24 February 2013

Uganda Moving to Sign EPAS

Uganda is moving towards signing the EAC- EU Economic Partnership Agreement (EPAs), a senior government official disclosed on Friday.

EPAs are a form of trade partnership, required by the Cotonou Agreement, which covers economic relations between the European Union (EU) and African, Caribbean and Pacific (ACP) States.

Goods and services coming from ACP countries previously enjoyed preferential access to the EU markets under the Lomé Agreement. However, with the onset of globalization and trade liberalization, and increasing opposition from WTO states, the ACP countries and the EU agreed to develop new WTO-compatible trading arrangements, progressively removing barriers to trade between them and enhancing cooperation in all areas relevant to trade.

These new arrangements would be termed Economic Partnership Agreements (EPAs) and fell under the new Cotonou Agreement, which defined economic relations between the EU and the ACP since 2000.

The delayed signing of the EPA negotiations that started in 2002, (10 years ago) has been described by trade experts as an impediment to economic growth to the Least Developed Countries.

Emmanuel Mutahunga the Senior Principle Commercial Officer and one of the lead technical negotiators in the Ministry of Trade Industry and Commerce revealed that following last week's senior officials meeting in Mombasa, the negotiations were moving towards a right direction.

"Negotiations are about give and take. The starting point is to know where you are going and what you intended to get out of it all," said Mutahunga.

He was giving an update of the EPA negotiations during a Southern and Eastern Africa Trade Information and Negotiation Institute (SEATINI) workshop held at Hotel Africana on Friday.

He noted that though the negotiations were like swimming on troubles waters, "Uganda has to find a right balance to remain afloat or sink."

He said they had so far discusses aspects of Trade regime for foods and market access, framework to avoid trade disruption, duty free and quota free access for all EAC exports to the EU.

"We shall continue talking until we all agree, if they push us, we shall also push them. In last week's meeting in Mombasa, we covered the customs and trade facilitation, economic and development cooperation texts, rules of origin" he said. He pointed out that the EAC negotiators had refused to abide by the new clause imposed by the EU regarding inclusion of Good Governance in Tax related areas.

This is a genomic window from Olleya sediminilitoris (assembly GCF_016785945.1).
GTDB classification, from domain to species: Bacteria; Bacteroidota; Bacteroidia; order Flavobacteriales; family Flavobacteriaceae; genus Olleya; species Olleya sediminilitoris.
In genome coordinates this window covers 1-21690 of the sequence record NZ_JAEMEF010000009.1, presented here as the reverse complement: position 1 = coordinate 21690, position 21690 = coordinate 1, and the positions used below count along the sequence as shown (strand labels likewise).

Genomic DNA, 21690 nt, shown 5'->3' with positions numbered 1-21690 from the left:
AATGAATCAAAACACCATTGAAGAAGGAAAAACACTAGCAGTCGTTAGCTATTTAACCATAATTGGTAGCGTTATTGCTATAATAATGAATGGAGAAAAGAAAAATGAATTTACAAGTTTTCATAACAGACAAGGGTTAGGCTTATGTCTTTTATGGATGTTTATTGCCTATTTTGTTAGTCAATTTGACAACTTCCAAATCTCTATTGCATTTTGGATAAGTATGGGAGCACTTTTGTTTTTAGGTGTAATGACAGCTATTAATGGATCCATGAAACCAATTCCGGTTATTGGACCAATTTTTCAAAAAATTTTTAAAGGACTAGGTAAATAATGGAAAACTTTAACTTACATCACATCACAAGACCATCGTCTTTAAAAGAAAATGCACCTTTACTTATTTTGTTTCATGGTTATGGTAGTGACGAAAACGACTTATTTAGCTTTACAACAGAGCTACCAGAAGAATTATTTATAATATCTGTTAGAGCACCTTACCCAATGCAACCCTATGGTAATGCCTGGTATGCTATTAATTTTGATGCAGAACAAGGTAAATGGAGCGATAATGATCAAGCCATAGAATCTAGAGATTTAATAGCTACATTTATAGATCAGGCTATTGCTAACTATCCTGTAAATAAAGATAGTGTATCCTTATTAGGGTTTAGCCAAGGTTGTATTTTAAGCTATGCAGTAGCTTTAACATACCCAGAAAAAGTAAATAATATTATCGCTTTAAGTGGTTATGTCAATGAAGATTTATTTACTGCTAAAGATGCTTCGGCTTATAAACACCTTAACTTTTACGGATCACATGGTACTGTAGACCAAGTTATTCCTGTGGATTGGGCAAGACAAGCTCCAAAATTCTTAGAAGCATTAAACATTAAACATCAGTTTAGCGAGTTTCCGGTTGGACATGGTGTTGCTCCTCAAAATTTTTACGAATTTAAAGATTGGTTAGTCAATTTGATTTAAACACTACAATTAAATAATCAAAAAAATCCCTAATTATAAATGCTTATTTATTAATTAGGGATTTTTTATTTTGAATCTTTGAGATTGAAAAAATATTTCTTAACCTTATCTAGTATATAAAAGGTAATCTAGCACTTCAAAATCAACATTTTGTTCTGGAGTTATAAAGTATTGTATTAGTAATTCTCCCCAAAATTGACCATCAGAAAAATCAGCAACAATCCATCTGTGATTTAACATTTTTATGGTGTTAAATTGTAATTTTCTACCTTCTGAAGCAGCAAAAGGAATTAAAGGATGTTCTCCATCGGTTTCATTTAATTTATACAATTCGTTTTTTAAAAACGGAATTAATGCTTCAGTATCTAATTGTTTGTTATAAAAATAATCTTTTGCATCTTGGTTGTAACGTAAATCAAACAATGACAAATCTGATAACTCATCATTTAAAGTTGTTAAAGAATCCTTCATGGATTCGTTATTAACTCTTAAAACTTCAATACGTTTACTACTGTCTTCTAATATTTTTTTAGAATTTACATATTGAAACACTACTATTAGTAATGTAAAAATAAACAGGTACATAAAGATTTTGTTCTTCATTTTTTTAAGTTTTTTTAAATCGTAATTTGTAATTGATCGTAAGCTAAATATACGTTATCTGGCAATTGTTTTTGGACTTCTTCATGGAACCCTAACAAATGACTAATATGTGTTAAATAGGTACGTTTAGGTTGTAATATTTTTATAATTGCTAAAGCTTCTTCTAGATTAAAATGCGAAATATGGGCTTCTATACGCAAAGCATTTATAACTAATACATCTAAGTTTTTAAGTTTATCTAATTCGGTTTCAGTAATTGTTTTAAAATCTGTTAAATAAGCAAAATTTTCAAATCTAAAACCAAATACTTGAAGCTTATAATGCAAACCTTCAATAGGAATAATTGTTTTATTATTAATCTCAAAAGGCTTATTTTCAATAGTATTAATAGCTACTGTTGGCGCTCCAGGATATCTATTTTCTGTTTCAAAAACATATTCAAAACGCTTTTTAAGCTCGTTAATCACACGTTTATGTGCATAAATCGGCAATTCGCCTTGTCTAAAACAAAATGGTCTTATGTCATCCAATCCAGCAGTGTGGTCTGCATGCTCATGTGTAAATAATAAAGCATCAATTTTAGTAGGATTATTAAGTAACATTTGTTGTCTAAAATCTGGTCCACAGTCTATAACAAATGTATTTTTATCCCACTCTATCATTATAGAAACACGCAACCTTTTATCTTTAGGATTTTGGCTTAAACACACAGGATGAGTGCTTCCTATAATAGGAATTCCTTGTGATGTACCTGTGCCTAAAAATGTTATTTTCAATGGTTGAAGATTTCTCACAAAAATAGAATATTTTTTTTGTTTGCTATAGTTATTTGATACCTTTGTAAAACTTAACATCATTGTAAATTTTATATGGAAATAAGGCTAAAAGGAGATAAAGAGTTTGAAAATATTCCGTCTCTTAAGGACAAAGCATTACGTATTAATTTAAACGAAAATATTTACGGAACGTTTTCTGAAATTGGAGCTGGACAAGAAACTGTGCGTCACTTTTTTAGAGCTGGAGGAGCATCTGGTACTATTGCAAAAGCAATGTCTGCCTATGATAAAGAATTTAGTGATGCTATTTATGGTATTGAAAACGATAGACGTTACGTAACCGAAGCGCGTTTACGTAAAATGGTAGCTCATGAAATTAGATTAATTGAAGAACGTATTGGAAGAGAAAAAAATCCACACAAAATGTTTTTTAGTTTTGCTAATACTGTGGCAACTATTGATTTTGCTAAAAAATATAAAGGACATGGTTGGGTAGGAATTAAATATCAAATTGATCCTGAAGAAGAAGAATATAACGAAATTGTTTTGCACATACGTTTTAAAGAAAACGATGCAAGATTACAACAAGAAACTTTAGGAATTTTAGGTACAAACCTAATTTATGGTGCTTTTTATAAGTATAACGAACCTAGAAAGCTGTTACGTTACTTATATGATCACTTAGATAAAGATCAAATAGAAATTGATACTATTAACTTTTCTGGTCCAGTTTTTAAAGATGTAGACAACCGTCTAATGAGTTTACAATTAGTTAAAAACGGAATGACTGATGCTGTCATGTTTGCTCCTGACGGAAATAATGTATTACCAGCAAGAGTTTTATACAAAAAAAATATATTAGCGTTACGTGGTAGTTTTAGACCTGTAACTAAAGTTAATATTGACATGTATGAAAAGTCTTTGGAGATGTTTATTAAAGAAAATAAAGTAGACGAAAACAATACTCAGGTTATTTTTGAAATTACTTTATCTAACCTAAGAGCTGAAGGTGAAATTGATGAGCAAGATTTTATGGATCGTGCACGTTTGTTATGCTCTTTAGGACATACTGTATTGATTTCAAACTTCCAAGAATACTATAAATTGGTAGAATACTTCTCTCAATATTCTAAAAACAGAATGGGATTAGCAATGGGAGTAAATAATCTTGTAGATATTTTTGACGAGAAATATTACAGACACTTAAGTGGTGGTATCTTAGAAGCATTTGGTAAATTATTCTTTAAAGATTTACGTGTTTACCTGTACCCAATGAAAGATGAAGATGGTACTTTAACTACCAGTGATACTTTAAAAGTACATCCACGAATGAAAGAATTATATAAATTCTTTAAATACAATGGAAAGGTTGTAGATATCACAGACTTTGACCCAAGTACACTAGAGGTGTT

"We agree that governance affects trade, but we said we shall agree on these after signing the mutual agreement," said Mutahunga. He urged the Private sector to warm up for EPA saying they will be left in the dark unless they get on board.

Jane Nalunga the SEATINI Uganda country director said 10 years of negotiations makes everybody tired but urged for consistency so that the signing of EPAs benefits Uganda. "The EPA policies are very broad and does not address the challenges such as high unemployment rates facing the country at the moment,' she said. Nalunga pointed out that the EPAs is after liberalizing the African markets. "Let's only sign once we know it will benefit the grassroots woman in Luwero," she said.

Ambassador Nathan Irumba a renowned WTO negotiator and former Ugandan envoy to Geneva warned against rushing to sign EPAs. "It is only 15 countries from the Caribbean under the CARIFORUM who have signed the full EPAs but just three years down the road there is nothing achievable on ground," he said. He said the EPA implementation is a problem for many states. "By mid-2011 only 5 of the 15 states that signed had set up the implementation units and there is nothing to show in terms of export and beneficial gains," he said.

He noted that for over 30 years, exports from the ACP countries were given generous access to the European market, yet preferential access failed to boost local economies and stimulate growth in ACP countries.

The proportion of EU imports from ACP countries dropped from 7% to 3% of EU imports. Though Europe still remains a key importer of EAC goods especially agriculture stuffs such as flowers, vegetables, fish and fish products, the EAC- EU exports continues to reduce with exports standing at 34% in 2003, dropping to 23.2% in 2007 and 10 18.9% in 2011.

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